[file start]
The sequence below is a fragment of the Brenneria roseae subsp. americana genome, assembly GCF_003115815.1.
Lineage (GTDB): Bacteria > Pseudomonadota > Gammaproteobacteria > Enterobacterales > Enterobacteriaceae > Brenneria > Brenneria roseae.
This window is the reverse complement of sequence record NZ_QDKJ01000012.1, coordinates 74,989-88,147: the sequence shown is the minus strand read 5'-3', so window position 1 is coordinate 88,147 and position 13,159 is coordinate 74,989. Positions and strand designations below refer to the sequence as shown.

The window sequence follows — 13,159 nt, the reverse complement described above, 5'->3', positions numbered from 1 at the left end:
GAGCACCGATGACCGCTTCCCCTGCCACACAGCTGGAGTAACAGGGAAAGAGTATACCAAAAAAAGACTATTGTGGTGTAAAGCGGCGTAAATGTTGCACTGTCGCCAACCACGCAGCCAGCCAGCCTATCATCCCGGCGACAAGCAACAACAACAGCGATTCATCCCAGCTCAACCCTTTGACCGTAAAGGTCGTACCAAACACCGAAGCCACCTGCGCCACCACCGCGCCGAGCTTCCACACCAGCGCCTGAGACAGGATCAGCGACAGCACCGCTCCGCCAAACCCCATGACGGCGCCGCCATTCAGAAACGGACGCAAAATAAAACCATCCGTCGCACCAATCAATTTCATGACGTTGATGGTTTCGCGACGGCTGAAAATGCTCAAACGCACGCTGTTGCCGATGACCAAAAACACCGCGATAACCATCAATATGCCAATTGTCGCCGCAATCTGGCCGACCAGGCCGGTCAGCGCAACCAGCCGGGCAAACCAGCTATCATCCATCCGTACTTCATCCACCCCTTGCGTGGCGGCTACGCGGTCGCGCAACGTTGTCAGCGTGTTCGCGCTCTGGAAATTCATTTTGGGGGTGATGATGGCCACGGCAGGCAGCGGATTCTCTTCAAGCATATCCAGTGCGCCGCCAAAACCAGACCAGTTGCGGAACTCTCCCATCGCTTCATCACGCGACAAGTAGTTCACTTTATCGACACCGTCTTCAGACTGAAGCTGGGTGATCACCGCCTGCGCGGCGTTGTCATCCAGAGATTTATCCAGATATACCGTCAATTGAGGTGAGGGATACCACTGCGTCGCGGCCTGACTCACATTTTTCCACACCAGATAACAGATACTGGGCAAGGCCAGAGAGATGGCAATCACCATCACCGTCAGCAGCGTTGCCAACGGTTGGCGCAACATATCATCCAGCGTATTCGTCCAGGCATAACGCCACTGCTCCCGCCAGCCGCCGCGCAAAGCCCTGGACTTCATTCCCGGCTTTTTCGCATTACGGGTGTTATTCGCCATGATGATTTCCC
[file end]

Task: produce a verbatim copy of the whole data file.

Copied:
The sequence below is a fragment of the Brenneria roseae subsp. americana genome, assembly GCF_003115815.1.
Lineage (GTDB): Bacteria > Pseudomonadota > Gammaproteobacteria > Enterobacterales > Enterobacteriaceae > Brenneria > Brenneria roseae.
This window is the reverse complement of sequence record NZ_QDKJ01000012.1, coordinates 74,989-88,147: the sequence shown is the minus strand read 5'-3', so window position 1 is coordinate 88,147 and position 13,159 is coordinate 74,989. Positions and strand designations below refer to the sequence as shown.

The window sequence follows — 13,159 nt, the reverse complement described above, 5'->3', positions numbered from 1 at the left end:
GAGCACCGATGACCGCTTCCCCTGCCACACAGCTGGAGTAACAGGGAAAGAGTATACCAAAAAAAGACTATTGTGGTGTAAAGCGGCGTAAATGTTGCACTGTCGCCAACCACGCAGCCAGCCAGCCTATCATCCCGGCGACAAGCAACAACAACAGCGATTCATCCCAGCTCAACCCTTTGACCGTAAAGGTCGTACCAAACACCGAAGCCACCTGCGCCACCACCGCGCCGAGCTTCCACACCAGCGCCTGAGACAGGATCAGCGACAGCACCGCTCCGCCAAACCCCATGACGGCGCCGCCATTCAGAAACGGACGCAAAATAAAACCATCCGTCGCACCAATCAATTTCATGACGTTGATGGTTTCGCGACGGCTGAAAATGCTCAAACGCACGCTGTTGCCGATGACCAAAAACACCGCGATAACCATCAATATGCCAATTGTCGCCGCAATCTGGCCGACCAGGCCGGTCAGCGCAACCAGCCGGGCAAACCAGCTATCATCCATCCGTACTTCATCCACCCCTTGCGTGGCGGCTACGCGGTCGCGCAACGTTGTCAGCGTGTTCGCGCTCTGGAAATTCATTTTGGGGGTGATGATGGCCACGGCAGGCAGCGGATTCTCTTCAAGCATATCCAGTGCGCCGCCAAAACCAGACCAGTTGCGGAACTCTCCCATCGCTTCATCACGCGACAAGTAGTTCACTTTATCGACACCGTCTTCAGACTGAAGCTGGGTGATCACCGCCTGCGCGGCGTTGTCATCCAGAGATTTATCCAGATATACCGTCAATTGAGGTGAGGGATACCACTGCGTCGCGGCCTGACTCACATTTTTCCACACCAGATAACAGATACTGGGCAAGGCCAGAGAGATGGCAATCACCATCACCGTCAGCAGCGTTGCCAACGGTTGGCGCAACATATCATCCAGCGTATTCGTCCAGGCATAACGCCACTGCTCCCGCCAGCCGCCGCGCAAAGCCCTGGACTTCATTCCCGGCTTTTTCGCATTACGGGTGTTATTCGCCATGATGATTTCCC